The Building Performance Database (BPD) is the nation's largest dataset of information about the energy-related characteristics of commercial and residential buildings. The BPD combines, cleanses and anonymizes data collected by Federal, State and local governments, utilities, energy efficiency programs, building owners and private companies, and makes it available to the public. The web site allows users to explore the data across real estate sectors and regions, and compare various physical and operational characteristics to gain a better understanding of market conditions and trends in energy performance.
The Regional Evaluation, Measurement and Verification Forum (EM&V Forum) works to support use and transparency of current best practices in evaluation, measurement, verification, and reporting of energy and demand savings, costs, avoided emissions and other impacts of energy efficiency, while also advancing the development of strategies and tools to meet evolving policy needs for efficiency.
REED serves as a dashboard for the consistent reporting of electric and natural gas energy efficiency program energy and demand savings and associated costs, avoided emissions and job impacts across the Northeast and Mid-Atlantic region. REED is a project of NEEP's Regional Evaluation, Measurement and Verification Forum (EM&V Forum) and is based on the EM&V Forum's Common Statewide Energy Efficiency Reporting Guidelines.
This toolkit is a comprehensive guide to utility benchmarking for the multifamily sector. Benchmarking 101 describes the benefits of tracking utility data and explains how to begin the process. Utility Benchmarking Step-by-Step outlines a six-step approach to utility benchmarking. Policies and Programs summarizes utility benchmarking requirements for HUD programs, opportunities for financial assistance, and HUD programs that support green retrofits.
The Energy Data Accelerator Toolkit is a collection of resources featured in the Better Buildings Solution Center that will enable other utilities and communities to learn and benefit from the work of the Accelerator. It describes the best practices that enabled cities, utilities, and other stakeholders to overcome whole-building data access barriers.
This online tool was designed to help Americans save money and energy by improving the energy efficiency of their homes through recommended, customized, and prioritized home improvement projects. The tool guides homeowners through a do-it-yourself energy assessment to create an ENERGY STAR home profile. Based on the newly created profile, the tool provides customized, prioritized recommendations for improvements. From these recommendations, users can create their own to-do lists of projects and update their home profiles over time as they make improvements. The home profiles can also be printed and used as a marketing advantage when homeowners sell their homes.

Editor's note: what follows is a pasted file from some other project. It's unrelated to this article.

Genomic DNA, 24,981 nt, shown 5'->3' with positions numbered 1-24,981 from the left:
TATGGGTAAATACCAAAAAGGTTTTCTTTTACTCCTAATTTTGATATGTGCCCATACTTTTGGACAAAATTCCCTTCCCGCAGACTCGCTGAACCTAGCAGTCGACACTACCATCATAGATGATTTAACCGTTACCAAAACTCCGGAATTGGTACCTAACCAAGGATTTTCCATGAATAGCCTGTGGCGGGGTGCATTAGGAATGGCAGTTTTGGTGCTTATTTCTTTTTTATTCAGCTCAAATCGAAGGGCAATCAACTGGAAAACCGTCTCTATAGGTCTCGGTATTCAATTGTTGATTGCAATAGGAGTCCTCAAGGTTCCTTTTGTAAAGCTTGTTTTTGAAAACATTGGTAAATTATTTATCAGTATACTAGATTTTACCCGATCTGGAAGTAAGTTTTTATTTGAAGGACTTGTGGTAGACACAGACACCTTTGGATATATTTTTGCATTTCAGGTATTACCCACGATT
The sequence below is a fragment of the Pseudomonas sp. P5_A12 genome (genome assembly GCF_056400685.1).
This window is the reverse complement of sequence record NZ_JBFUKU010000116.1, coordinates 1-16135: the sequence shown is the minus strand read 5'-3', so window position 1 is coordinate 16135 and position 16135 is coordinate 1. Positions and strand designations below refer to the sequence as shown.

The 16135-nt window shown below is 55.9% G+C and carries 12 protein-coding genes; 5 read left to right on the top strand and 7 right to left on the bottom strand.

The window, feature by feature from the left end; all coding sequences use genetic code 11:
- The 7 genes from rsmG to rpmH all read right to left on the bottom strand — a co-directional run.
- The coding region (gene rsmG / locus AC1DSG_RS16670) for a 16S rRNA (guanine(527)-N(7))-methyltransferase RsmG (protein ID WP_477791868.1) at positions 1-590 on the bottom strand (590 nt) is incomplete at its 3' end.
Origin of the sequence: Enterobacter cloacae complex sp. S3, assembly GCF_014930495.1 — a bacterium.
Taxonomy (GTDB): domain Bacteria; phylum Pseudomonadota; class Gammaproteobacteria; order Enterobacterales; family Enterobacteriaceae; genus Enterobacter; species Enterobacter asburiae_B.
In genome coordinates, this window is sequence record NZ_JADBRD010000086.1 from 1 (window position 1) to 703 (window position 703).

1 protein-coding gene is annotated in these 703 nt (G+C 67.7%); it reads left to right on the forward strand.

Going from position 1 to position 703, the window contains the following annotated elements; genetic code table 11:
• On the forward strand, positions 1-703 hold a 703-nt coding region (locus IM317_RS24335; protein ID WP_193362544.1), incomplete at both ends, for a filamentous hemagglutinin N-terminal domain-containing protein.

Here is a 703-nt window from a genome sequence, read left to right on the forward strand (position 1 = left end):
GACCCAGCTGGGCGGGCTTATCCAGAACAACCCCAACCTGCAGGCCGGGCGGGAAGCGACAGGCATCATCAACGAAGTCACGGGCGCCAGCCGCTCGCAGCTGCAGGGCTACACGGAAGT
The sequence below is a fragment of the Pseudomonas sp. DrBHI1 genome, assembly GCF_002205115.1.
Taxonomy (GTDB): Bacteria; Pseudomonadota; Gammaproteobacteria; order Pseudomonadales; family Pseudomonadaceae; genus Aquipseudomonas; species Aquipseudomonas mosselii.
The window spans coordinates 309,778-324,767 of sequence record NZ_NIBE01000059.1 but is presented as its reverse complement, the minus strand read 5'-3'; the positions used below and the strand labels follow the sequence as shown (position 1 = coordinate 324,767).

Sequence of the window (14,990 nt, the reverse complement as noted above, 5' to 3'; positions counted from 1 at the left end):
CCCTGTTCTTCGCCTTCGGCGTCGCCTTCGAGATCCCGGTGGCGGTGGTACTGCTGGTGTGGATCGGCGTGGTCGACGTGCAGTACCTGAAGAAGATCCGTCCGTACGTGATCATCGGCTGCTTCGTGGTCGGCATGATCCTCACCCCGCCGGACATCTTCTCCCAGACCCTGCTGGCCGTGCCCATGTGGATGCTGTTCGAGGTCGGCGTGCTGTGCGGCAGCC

The U.S. Department of Energy's Better Buildings Residential Program released version 2.0 of a user-friendly tool for estimating the cost-effectiveness of a residential energy efficiency program based on program administrator inputs. Cost-effectiveness analysis compares the benefits (i.e., outputs or outcomes) associated with a program or a measure with the costs (i.e., resources expended) to produce them. Program cost-effectiveness is commonly used by public utility commissions to make decisions about funding programs or program approaches. Program designers, policy makers, utilities, architects, and engineers can use this tool to estimate the impact of different program changes on the cost-effectiveness of a program.
The energy efficiency reporting tool for public power utilities is an Excel-based template is designed to produce consistent, useful metrics on program investments and performance for small to medium-sized administrators of public power efficiency programs.
National Housing & Rehabilitation Association has collected a number of energy efficiency factsheets and resources on their Preservation Through Energy Efficiency Initiative Library.
The Standard Energy Efficiency Data (SEED)™ Platform is a software application that helps organizations easily manage data on the energy performance of large groups of buildings. Users can combine data from multiple sources, clean and validate it, and share the information with others. The software application provides an easy, flexible, and cost-effective method to improve the quality and availability of data to help demonstrate the economic and environmental benefits of energy efficiency, to implement programs, and to target investment activity.